“Compassionate conservatism” has been justly maligned, but it may yet leave one lasting and worthy legacy.
That would be the President’s Emergency Plan for AIDS Relief (PEPFAR), begun in 2003, which George W. Bush asked Congress last week to extend for another five years. Funding for AIDS prevention and treatment has seen a spectacular rise under PEPFAR. While spending on global AIDS relief hovered just short of $1 billion annually during Bill Clinton’s last years in office, the Bush administration has tripled that amount, spending an average of $3 billion per year since PEPFAR began. Under the proposal announced last Wednesday, that figure would double to $6 billion per year from 2008 to 2012. This is, as the president noted Wednesday, “unprecedented — the largest commitment by any nation to combat a single disease in human history.”
Very rarely does a government program produce such momentous results: 1.1 million people afflicted with HIV have received treatment, and many of them have been saved from a horrible death not widely seen in America since the early ’90s. And, more important for the long run, prevention programs are working. Africa’s rate of HIV infection peaked around 2000, and is now decreasing more quickly than ever before.
PEPFAR signaled, and its second iteration amplifies, the United States’ emergence under the Bush administration as the global leader in the fight against the spread of HIV/AIDS.
At least, it should. The president had not even formally announced the program in the Rose Garden when press releases began to circulate, complaining that it wasn’t enough. No appropriation — even the largest of its kind in history — is ever enough for advocacy groups.
The same groups have made a whipping boy of PEPFAR’s set-aside for abstinence-promotion programs, which equals a mere seven percent of total funding. This, they say, is evidence that the American Right’s dogmatism is seeping into a program where efficacy should be the only consideration.
But PEPFAR’s model is Uganda’s hugely successful “Abstinence, Be Faithful, Always Use a Condom” (ABC) policy. It was an early, prescient, home-grown creation — one that sought to facilitate the role of traditional leaders and faith-based organizations in encouraging restraint in sexual behavior. The public-health community smugly considered the approach naïve, and Africans’ sexual mores were stereotyped as promiscuous and incorrigible. But Uganda proved its critics wrong: From 1991 to 2001, in the wake of the ABC campaign, HIV prevalence in Uganda fell by 66 percent. Only after Western consultants rewrote the country’s AIDS policy, deemphasizing the “A” and “B,” did Uganda see another increase in the infection rate.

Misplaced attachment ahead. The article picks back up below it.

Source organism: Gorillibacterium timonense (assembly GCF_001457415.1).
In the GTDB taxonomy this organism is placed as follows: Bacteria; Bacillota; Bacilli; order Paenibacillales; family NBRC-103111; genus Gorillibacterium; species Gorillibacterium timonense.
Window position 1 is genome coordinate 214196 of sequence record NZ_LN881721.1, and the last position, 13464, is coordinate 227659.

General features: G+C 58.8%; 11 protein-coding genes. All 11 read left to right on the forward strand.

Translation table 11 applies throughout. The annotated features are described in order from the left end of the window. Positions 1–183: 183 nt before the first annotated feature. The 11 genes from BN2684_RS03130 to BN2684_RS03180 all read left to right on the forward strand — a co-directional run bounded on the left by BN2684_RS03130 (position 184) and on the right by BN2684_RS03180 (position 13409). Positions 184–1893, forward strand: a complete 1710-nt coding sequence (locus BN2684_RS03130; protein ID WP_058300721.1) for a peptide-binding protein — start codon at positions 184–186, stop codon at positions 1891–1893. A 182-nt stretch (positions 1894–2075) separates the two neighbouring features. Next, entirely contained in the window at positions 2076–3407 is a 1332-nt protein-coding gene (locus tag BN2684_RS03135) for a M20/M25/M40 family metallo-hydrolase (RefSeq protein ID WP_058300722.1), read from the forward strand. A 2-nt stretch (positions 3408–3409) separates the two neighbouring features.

Kenya, Ethiopia, Malawi, and Zimbabwe also all recorded changes in sexual behavior in the wake of ABC-style campaigns. And all of these countries have shown a decline in HIV prevalence.
Some AIDS experts, particularly scientists, have come to heed these data. But the public-health lobby remains unthinkingly devoted to dated assumptions forged in the fight against AIDS in the developed world. There, homosexual men and intravenous drug users are disproportionately afflicted by AIDS, and together compose a majority of its sufferers. In such a context, distributing condoms and clean needles to particularly high-risk groups makes sense.
But the African AIDS problem is fundamentally different. There, the disease is a generalized epidemic, and is spread much more evenly throughout society than in the West. This difference has implications for how HIV can be prevented. The ABC approach favored by the Bush administration is incorporative — it reinforces existing norms of abstinence for young Africans and monogamy for their elders, and presents condoms as a less surefire preventative technique for those who are already sexually active. This is a far cry from the mischaracterization of the policy as an “ineffective ‘abstinence only until marriage’ education,” as one indignant press release last Wednesday called it.
Really, it is the public-health lobby that has nurtured a dogma — condom promotion to the exclusion of other techniques — and has thus been blinkered to local conditions. As Edward C. Green of Harvard’s School of Public Health points out, “More condoms have not translated into lower infection rates. People who use condoms take more risks, and they use them inconsistently. Even if they are used consistently, the risk is only reduced by 80 to 85 percent.” The time has come for the public-health lobby to disabuse itself of the notion that condoms are the end-all, be-all of AIDS prevention.
With Democrats in control of Congress, it is unlikely that PEPFAR’s reauthorization will include funds reserved for abstinence promotion. That would be a blow to this outstanding program.